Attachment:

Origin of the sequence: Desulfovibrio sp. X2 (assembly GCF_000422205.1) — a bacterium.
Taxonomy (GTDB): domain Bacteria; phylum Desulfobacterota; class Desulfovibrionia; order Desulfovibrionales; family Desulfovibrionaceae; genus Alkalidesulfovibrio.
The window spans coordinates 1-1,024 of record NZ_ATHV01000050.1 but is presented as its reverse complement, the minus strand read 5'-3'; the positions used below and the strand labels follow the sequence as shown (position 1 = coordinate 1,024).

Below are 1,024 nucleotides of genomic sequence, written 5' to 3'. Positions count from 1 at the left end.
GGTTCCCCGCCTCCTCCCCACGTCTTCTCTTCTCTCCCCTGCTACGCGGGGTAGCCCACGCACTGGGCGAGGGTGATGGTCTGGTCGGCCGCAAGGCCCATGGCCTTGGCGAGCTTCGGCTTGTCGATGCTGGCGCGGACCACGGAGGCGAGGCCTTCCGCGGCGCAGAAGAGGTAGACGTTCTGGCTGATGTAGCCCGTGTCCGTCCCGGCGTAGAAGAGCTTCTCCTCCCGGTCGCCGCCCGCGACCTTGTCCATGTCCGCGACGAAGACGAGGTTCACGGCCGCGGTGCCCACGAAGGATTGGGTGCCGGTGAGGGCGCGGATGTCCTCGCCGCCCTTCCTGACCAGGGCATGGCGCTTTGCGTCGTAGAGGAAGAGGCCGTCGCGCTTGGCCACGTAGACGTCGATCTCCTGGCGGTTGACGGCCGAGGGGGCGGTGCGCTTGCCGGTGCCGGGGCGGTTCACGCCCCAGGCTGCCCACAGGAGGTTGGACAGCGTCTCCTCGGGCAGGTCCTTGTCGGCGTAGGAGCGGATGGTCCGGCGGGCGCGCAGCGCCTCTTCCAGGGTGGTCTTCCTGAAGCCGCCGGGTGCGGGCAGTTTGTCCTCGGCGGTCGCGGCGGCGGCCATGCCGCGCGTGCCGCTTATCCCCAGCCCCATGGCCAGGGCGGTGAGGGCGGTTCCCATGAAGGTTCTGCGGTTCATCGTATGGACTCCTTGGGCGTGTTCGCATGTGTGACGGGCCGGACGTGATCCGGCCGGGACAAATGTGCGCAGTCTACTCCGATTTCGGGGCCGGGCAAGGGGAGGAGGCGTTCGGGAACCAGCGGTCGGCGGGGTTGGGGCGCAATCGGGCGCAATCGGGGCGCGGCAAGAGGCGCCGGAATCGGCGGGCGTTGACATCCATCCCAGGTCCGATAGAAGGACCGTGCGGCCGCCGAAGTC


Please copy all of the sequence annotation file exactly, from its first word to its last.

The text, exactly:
Origin of the sequence: Desulfovibrio sp. X2 (assembly GCF_000422205.1) — a bacterium.
Taxonomy (GTDB): domain Bacteria; phylum Desulfobacterota; class Desulfovibrionia; order Desulfovibrionales; family Desulfovibrionaceae; genus Alkalidesulfovibrio.
The window spans coordinates 1-1,024 of record NZ_ATHV01000050.1 but is presented as its reverse complement, the minus strand read 5'-3'; the positions used below and the strand labels follow the sequence as shown (position 1 = coordinate 1,024).

Below are 1,024 nucleotides of genomic sequence, written 5' to 3'. Positions count from 1 at the left end.
GGTTCCCCGCCTCCTCCCCACGTCTTCTCTTCTCTCCCCTGCTACGCGGGGTAGCCCACGCACTGGGCGAGGGTGATGGTCTGGTCGGCCGCAAGGCCCATGGCCTTGGCGAGCTTCGGCTTGTCGATGCTGGCGCGGACCACGGAGGCGAGGCCTTCCGCGGCGCAGAAGAGGTAGACGTTCTGGCTGATGTAGCCCGTGTCCGTCCCGGCGTAGAAGAGCTTCTCCTCCCGGTCGCCGCCCGCGACCTTGTCCATGTCCGCGACGAAGACGAGGTTCACGGCCGCGGTGCCCACGAAGGATTGGGTGCCGGTGAGGGCGCGGATGTCCTCGCCGCCCTTCCTGACCAGGGCATGGCGCTTTGCGTCGTAGAGGAAGAGGCCGTCGCGCTTGGCCACGTAGACGTCGATCTCCTGGCGGTTGACGGCCGAGGGGGCGGTGCGCTTGCCGGTGCCGGGGCGGTTCACGCCCCAGGCTGCCCACAGGAGGTTGGACAGCGTCTCCTCGGGCAGGTCCTTGTCGGCGTAGGAGCGGATGGTCCGGCGGGCGCGCAGCGCCTCTTCCAGGGTGGTCTTCCTGAAGCCGCCGGGTGCGGGCAGTTTGTCCTCGGCGGTCGCGGCGGCGGCCATGCCGCGCGTGCCGCTTATCCCCAGCCCCATGGCCAGGGCGGTGAGGGCGGTTCCCATGAAGGTTCTGCGGTTCATCGTATGGACTCCTTGGGCGTGTTCGCATGTGTGACGGGCCGGACGTGATCCGGCCGGGACAAATGTGCGCAGTCTACTCCGATTTCGGGGCCGGGCAAGGGGAGGAGGCGTTCGGGAACCAGCGGTCGGCGGGGTTGGGGCGCAATCGGGCGCAATCGGGGCGCGGCAAGAGGCGCCGGAATCGGCGGGCGTTGACATCCATCCCAGGTCCGATAGAAGGACCGTGCGGCCGCCGAAGTC